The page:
Feb 2017

Technology Defined: Disaster Recovery as a Service (DRaaS) vs Disaster Recovery (DR)

DRaaS vs DR

Losing business critical data can cost companies millions of dollars and force some companies to go out of business, which is why having a solid disaster recovery plan in place is critical to your business. IT decision makers are left with a complex quandary: do you create your own in house solutions or to go with a DRaaS solution? In this blog we will help to simplify this decision by going through some of the differences as well as the pros and cons of both options.

Traditional Disaster Recovery (DR)

Traditional DR is when a company owns and operates their own disaster recovery strategy. This typically involves:

  • protecting data through tape backup and/or imaging, or
  • replicating their production environment to an onsite DR hub

Both of these come with a number of best practices that will have to be followed by their IT team, however, organizations normally lean more towards a more traditional DR approach because they do not feel comfortable with having their data stored externally. Key problems with the traditional approach is the fact that it hinders RTOs and RPOs, involves hidden costs which accrue quickly and is a very timely process.

Disaster Recovery as a Service (DRaaS)

Disaster Recovery as a Service (DRaaS) is a cloud-based offering that replicates and hosts your applications and business critical data to Virtual Machines (VMs). Your third-party vendor creates snapshots/instances of your data either on timed or scheduled intervals and then stores this information on a cloud, which can then be loaded back on to your machine in the event of a disaster (i.e. file deletion, malicious ransomware attacks, etc.). As long as there are no major network issues as a result of your disaster, you can recover your data fairly quickly to minimize down time. DRaaS also offers substantial cost savings organizations don’t have to invest in the infrastructure or resources required to manage their backup solutions.

The key take away is that your company makes the right decision that fits your specific business needs. Ready to learn more about how cloud backup helps IT professionals proactively protect themselves from unforeseen disasters?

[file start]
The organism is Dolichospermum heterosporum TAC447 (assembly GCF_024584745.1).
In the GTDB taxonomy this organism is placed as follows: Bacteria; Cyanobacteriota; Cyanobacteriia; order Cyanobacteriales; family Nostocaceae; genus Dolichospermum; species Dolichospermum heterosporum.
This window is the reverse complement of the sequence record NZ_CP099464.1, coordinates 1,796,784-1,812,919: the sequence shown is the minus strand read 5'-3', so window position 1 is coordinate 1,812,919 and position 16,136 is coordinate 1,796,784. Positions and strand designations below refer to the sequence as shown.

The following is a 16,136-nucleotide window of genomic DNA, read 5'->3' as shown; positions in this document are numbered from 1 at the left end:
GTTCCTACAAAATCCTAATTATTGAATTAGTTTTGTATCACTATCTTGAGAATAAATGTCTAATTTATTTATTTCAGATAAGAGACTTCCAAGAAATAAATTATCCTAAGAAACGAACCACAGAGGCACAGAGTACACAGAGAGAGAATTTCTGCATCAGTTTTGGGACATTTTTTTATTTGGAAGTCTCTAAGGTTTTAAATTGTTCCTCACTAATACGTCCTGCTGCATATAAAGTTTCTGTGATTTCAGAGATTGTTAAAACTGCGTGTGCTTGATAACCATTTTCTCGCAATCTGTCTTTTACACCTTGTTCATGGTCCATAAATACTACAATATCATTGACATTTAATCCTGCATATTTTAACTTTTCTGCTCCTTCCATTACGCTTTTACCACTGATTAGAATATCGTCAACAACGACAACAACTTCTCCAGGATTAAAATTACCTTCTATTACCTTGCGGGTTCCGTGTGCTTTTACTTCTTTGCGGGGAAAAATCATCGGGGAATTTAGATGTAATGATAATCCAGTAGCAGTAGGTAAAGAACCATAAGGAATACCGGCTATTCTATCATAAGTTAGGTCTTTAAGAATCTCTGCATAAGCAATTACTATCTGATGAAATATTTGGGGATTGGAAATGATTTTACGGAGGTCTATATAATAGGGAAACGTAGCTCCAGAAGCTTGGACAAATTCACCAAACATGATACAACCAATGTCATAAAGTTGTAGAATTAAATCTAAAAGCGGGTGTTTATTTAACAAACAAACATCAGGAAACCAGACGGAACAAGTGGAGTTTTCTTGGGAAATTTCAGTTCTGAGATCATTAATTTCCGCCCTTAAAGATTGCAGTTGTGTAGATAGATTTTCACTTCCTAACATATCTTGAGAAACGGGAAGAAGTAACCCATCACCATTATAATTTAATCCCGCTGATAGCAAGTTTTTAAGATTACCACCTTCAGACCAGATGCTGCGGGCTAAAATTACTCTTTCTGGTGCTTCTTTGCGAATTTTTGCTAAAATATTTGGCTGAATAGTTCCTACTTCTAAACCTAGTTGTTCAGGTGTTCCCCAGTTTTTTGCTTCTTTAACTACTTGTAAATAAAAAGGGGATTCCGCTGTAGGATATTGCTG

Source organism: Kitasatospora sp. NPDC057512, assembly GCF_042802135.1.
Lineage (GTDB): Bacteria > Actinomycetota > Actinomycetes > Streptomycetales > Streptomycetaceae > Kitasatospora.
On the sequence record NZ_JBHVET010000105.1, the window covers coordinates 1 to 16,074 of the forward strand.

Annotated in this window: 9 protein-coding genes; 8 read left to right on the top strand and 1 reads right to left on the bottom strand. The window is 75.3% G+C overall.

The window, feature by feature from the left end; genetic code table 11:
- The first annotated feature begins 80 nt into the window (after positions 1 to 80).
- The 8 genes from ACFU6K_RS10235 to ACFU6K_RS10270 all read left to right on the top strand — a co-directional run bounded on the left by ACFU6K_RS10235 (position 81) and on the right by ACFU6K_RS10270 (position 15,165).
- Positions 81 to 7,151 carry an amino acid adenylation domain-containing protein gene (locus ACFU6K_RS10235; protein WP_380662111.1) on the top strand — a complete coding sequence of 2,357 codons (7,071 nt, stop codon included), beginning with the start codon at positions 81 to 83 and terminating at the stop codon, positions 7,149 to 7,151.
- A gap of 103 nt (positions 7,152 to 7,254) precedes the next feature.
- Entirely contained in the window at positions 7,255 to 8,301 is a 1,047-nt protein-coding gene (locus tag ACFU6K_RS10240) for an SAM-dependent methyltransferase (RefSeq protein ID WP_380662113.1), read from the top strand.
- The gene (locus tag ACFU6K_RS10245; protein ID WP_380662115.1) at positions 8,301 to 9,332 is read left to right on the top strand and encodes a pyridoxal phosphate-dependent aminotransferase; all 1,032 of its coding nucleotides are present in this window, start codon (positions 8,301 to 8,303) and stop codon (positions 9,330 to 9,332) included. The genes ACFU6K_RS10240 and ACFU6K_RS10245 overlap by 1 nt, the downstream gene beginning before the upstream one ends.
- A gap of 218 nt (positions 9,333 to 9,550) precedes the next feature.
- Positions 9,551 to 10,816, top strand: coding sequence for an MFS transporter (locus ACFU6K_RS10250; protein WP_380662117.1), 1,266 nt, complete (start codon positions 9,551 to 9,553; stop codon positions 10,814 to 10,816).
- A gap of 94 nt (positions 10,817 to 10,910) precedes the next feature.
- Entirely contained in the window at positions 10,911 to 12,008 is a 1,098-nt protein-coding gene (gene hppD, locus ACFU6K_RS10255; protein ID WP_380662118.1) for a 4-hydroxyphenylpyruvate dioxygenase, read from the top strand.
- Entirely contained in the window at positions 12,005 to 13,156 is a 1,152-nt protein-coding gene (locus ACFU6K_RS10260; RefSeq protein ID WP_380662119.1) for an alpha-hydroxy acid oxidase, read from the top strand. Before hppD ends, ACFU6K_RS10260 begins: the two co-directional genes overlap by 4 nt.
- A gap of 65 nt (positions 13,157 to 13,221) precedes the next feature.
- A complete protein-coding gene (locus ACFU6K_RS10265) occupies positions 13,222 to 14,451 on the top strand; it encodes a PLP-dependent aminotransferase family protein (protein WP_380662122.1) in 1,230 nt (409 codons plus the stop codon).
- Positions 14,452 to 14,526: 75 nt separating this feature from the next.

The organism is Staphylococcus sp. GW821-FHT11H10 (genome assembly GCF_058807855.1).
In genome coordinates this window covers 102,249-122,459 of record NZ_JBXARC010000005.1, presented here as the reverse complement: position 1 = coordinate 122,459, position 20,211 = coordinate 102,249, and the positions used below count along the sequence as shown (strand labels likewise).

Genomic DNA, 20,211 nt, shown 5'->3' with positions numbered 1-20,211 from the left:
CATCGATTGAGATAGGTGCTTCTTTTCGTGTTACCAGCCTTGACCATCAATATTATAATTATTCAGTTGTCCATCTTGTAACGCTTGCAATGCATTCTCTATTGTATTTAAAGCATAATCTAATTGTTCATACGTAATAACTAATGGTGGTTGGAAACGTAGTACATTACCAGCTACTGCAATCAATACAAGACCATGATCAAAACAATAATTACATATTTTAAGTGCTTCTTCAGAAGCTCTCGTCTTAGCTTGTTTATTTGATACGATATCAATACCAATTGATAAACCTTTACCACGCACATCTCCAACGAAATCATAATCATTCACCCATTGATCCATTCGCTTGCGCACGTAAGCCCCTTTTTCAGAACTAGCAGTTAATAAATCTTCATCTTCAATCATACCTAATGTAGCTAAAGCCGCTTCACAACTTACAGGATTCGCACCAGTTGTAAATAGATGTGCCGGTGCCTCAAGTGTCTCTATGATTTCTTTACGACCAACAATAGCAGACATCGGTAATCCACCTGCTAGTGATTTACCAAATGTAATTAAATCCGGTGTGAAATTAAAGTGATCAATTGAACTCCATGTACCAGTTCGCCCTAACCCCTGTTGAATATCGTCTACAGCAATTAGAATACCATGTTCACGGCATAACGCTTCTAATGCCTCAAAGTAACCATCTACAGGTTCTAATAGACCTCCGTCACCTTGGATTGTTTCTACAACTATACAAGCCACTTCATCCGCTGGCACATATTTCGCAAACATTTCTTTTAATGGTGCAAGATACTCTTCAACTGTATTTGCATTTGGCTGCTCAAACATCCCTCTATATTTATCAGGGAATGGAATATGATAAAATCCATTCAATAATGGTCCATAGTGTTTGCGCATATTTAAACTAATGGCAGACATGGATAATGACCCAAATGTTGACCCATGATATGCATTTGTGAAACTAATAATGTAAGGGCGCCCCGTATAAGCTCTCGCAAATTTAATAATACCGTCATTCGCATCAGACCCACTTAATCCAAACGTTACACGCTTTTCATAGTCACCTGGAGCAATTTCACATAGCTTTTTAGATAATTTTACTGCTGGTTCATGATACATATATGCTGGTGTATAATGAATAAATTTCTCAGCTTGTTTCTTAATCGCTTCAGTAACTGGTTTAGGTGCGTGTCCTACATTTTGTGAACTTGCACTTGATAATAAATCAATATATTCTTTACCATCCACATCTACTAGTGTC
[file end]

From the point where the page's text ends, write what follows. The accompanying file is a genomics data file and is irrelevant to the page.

Read More

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Feb 2017

Are Canadian Companies Really Prepared for Ransomware?


This is part two of five in a series on Ransomware that will discuss Canadian trends, why Canadian organizations are so susceptible to attacks and why your strategy needs to change to adapt to the ever-changing world of ransomware.

A recent Osterman report cited in IT world Canada found that 51 per cent of Canadians feel “fairly confident” in their ability to stop ransomware. However, this may be a false sense of security as 72 per cent of Canadian companies suffered a security attack within the last 12 months. So this raises the question: are Canadian companies really prepared for ransomware? The simple answer to this question is no…however the reasons behind that answer appear to be more complex.

Although we’re neighbours, Canadian and American companies are not as similar in the way that they are targeted by malicious attacks as they are in other situations. As a matter of fact, if you were to do a comparison, Canadians are actually the outliers to the typical ways other regions are attacked by ransomware and cybercriminals.

So what makes Canadian companies such a good target for malicious attacks? Canadian businesses are 75 per cent more likely to pay a ransom than other regions. The most recent example was shown in late 2016 from the University of Calgary which paid $20,000 in bitcoin currency after some of their systems were attacked. So whether Canadian companies are either more wary about breaking news reports citing that they’ve fallen victim to ransomware, or Canadian companies do not have the necessary backup solutions in place in order to avoid paying these ransoms, Canadian organizations are just as susceptible to malicious attacks just like any other global organization. While these two issues are not mutually exclusive, solving the latter of these issues is an easy way to fix the former.

The key to Canadian businesses fighting ransomware is better educating themselves on the causes of these attacks. While typical international findings citing email being the number one cause of ransomware vulnerability, Canada debunks these findings as business applications are the most common vector for spreading ransomware throughout an organization.

In 2017, make sure that your company is prepared to fight off malicious attacks from Ransomware. To learn more about how you can prepare your company against ransomware, take a look at our previous blog to find out three reasons why your IT strategy needs to change in order to better adapt to ransomware.

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Jan 2017

Three Reasons Why Your 2017 IT Strategy Needs to Change


This is part one of five in a series on Ransomware that will discuss what ransomware is, key trends, types of malware, how to prevent attacks and how to safeguard your business critical data.

What Is Ransomware?